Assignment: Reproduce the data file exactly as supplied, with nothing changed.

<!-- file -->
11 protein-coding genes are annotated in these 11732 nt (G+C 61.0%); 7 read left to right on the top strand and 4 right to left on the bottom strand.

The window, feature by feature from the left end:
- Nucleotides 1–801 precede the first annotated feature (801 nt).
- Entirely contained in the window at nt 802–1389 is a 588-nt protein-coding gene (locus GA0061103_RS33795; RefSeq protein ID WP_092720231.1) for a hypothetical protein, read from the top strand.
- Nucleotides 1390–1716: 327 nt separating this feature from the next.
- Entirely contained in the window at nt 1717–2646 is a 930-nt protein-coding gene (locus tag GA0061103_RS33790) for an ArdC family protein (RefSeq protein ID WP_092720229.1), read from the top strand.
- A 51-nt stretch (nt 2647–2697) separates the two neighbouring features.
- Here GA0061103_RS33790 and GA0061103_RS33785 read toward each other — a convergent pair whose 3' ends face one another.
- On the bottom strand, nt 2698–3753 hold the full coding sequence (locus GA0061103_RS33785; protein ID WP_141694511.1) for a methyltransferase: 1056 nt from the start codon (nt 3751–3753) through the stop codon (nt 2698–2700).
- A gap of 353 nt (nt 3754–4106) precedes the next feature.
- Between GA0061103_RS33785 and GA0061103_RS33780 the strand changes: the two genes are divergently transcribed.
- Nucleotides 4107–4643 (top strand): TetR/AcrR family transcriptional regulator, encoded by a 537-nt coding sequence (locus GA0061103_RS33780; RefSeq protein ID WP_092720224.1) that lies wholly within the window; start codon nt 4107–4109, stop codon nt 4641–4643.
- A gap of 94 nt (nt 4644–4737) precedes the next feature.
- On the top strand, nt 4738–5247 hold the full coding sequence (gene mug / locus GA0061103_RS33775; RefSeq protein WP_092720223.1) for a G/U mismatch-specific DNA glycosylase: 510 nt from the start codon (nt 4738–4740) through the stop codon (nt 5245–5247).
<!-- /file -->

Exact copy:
11 protein-coding genes are annotated in these 11732 nt (G+C 61.0%); 7 read left to right on the top strand and 4 right to left on the bottom strand.

The window, feature by feature from the left end:
- Nucleotides 1–801 precede the first annotated feature (801 nt).
- Entirely contained in the window at nt 802–1389 is a 588-nt protein-coding gene (locus GA0061103_RS33795; RefSeq protein ID WP_092720231.1) for a hypothetical protein, read from the top strand.
- Nucleotides 1390–1716: 327 nt separating this feature from the next.
- Entirely contained in the window at nt 1717–2646 is a 930-nt protein-coding gene (locus tag GA0061103_RS33790) for an ArdC family protein (RefSeq protein ID WP_092720229.1), read from the top strand.
- A 51-nt stretch (nt 2647–2697) separates the two neighbouring features.
- Here GA0061103_RS33790 and GA0061103_RS33785 read toward each other — a convergent pair whose 3' ends face one another.
- On the bottom strand, nt 2698–3753 hold the full coding sequence (locus GA0061103_RS33785; protein ID WP_141694511.1) for a methyltransferase: 1056 nt from the start codon (nt 3751–3753) through the stop codon (nt 2698–2700).
- A gap of 353 nt (nt 3754–4106) precedes the next feature.
- Between GA0061103_RS33785 and GA0061103_RS33780 the strand changes: the two genes are divergently transcribed.
- Nucleotides 4107–4643 (top strand): TetR/AcrR family transcriptional regulator, encoded by a 537-nt coding sequence (locus GA0061103_RS33780; RefSeq protein ID WP_092720224.1) that lies wholly within the window; start codon nt 4107–4109, stop codon nt 4641–4643.
- A gap of 94 nt (nt 4644–4737) precedes the next feature.
- On the top strand, nt 4738–5247 hold the full coding sequence (gene mug / locus GA0061103_RS33775; RefSeq protein WP_092720223.1) for a G/U mismatch-specific DNA glycosylase: 510 nt from the start codon (nt 4738–4740) through the stop codon (nt 5245–5247).